Christmas Money and the Eternal Appeal of Small-Cap Stocks

In today’s Money Morning…no need to feed the retail beast this year…small-caps are your chance at jet ski money…I’d encourage you to stick around for that…and more…

A good friend once said to me:

Money can’t buy happiness, but it can buy me a jet ski.

Which in some strange way, makes a lot of sense.

I would after all, like a jet ski.

Which is why today, I’m going to reflect a bit on what money means going into the festive season.

While the market seesaws on virus news or a retail-led recovery, many get caught up in endless portfolio checking on their phone.

Consider setting a stop-loss and cancelling this behaviour for a bit.

And I’ll get to exactly why small-caps are such fertile ground for the shrewd investor in a moment.

No need to feed the retail beast this year

First consider this though (emphasis added):

Money expresses all qualitative differences of things in terms of “how much? Money, with all its colorlessness and indifference, becomes the common denominator of all values; irreparably it hollows out the core of things, their individuality, their specific value, and their incomparability. All things float with equal specific gravity in the constantly moving stream of money. All things lie on the same level and differ from one another only in the size of the area which they cover.

Now this somewhat obtuse quote is from Georg Simmel, one of my absolute favourites.

And you may wonder, why on Earth am I sharing this with you?

Well, when you think about buying a gift for someone, you go to the shops and ask yourself ‘how much?’

Simmel’s point here is that money is beautiful in its indifference.

But when buying a gift for your loved one you have to translate this inert thing (money) into a thing with feeling.

Which is why I’d caution against buying your loved ones anything too material.

Just once, just this year.

You see, we’d all like jet skis — but ultimately this doesn’t convey the feeling you want.

Lavish gifts demand more lavish gifts, it’s a vicious circle.

So, after this largely awful year I’d recommend writing a heartfelt note and not putting too much more money into the coffers of the retail beast.

By the way, retail will go on just fine without you, just read this snippet from the AFR:

Retail sales surged 7 per cent in November and are now 13.9 per cent higher than pre-COVID-19 levels following a strong Black Friday sales bump last month.

Preliminary seasonally adjusted data from the Australian Bureau of Statistics shows that the monthly rebound is the fourth biggest jump since the data series began in 1982. The three other biggest monthly jumps were either this year following big falls or in 2000 when the GST was introduced.

Small-caps are your chance at jet ski money

Here’s how I think you can make jet ski money in the new year though…

A savvy approach to small-cap stocks is driven by long-term trends pushing money into sectors that the big funds are too close-minded to pay attention to.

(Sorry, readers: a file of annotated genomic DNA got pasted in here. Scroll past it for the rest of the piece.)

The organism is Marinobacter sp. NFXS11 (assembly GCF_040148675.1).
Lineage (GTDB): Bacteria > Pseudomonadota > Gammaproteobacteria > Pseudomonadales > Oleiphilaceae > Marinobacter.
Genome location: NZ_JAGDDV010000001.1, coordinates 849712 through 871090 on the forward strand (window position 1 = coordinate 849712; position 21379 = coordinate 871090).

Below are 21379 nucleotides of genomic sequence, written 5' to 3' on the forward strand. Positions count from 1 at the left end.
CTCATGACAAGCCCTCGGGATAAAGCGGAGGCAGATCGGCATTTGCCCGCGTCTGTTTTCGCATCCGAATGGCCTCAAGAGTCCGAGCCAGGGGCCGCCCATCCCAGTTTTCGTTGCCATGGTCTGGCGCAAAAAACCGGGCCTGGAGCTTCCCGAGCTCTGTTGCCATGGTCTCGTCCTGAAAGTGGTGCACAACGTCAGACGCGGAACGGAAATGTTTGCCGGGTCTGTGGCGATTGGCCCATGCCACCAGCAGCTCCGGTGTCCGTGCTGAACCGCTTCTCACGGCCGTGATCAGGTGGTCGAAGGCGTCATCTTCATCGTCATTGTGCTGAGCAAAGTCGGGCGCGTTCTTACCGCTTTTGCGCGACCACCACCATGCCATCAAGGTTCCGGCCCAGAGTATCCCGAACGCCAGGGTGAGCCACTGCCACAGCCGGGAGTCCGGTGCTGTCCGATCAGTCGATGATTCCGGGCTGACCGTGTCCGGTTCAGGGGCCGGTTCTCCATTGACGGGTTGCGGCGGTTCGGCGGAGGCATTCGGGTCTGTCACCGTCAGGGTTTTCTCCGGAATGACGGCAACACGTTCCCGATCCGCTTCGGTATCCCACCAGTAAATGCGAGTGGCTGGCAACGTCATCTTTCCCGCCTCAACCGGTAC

This is how we delivered such a solid return for subscribers of Exponential Stock Investor.

And this isn’t needless self-aggrandisement — it’s about a viable strategy to secure long-term wealth.

Now, we were close to getting it wrong on a number of occasions. And we have gotten it wrong before. Case in point, we did not anticipate the China/Australia diplomatic crisis playing out like it has.

But we did successfully tip a company that does AI edge computing for things as diverse as spaceships, self-driving cars, and casino lounges.

It could have gone either way after the onset of the pandemic…

Or another one, a company that is working on graphene ink-based self-charging batteries.

You read that right, a battery that doesn’t need a cable.

This company was on a knife edge too.

But if you take the plunge on small-caps there’s a serious opportunity to be had.

The eternal appeal of small-caps is that you are pitting your wits against a short-sighted market.

Everyone and their dog can access the latest analyst briefings on CBA or BHP.

It takes something a bit more special though to navigate the treacherous waters of the most exciting companies on the ASX.

So, in the coming days you will hear a bit more from me about the year that has been for our service, and where we think the investment world is going in the next few years.

I’d encourage you to stick around for that and join us if you are serious about your investments.

Who knows, you might even land a jet ski!


Lachlann Tierney Signature

Lachlann Tierney,
For Money Morning

PS: Four Well-Positioned Small-Cap Stocks — These innovative Aussie companies are well placed to capitalise on post-lockdown megatrends. Click here to learn more.

Lachlann Tierney is an Analyst for Money Morning and has been investing for nearly a decade. With a Masters of Science from the London School of Economics, he brings a sound understanding of global markets to his writing. Lachlann is interested in emerging technologies, energy solutions and helping people invest their money wisely. Recently he has been working with Ryan Dinse. Lachlann is involved in two publications:

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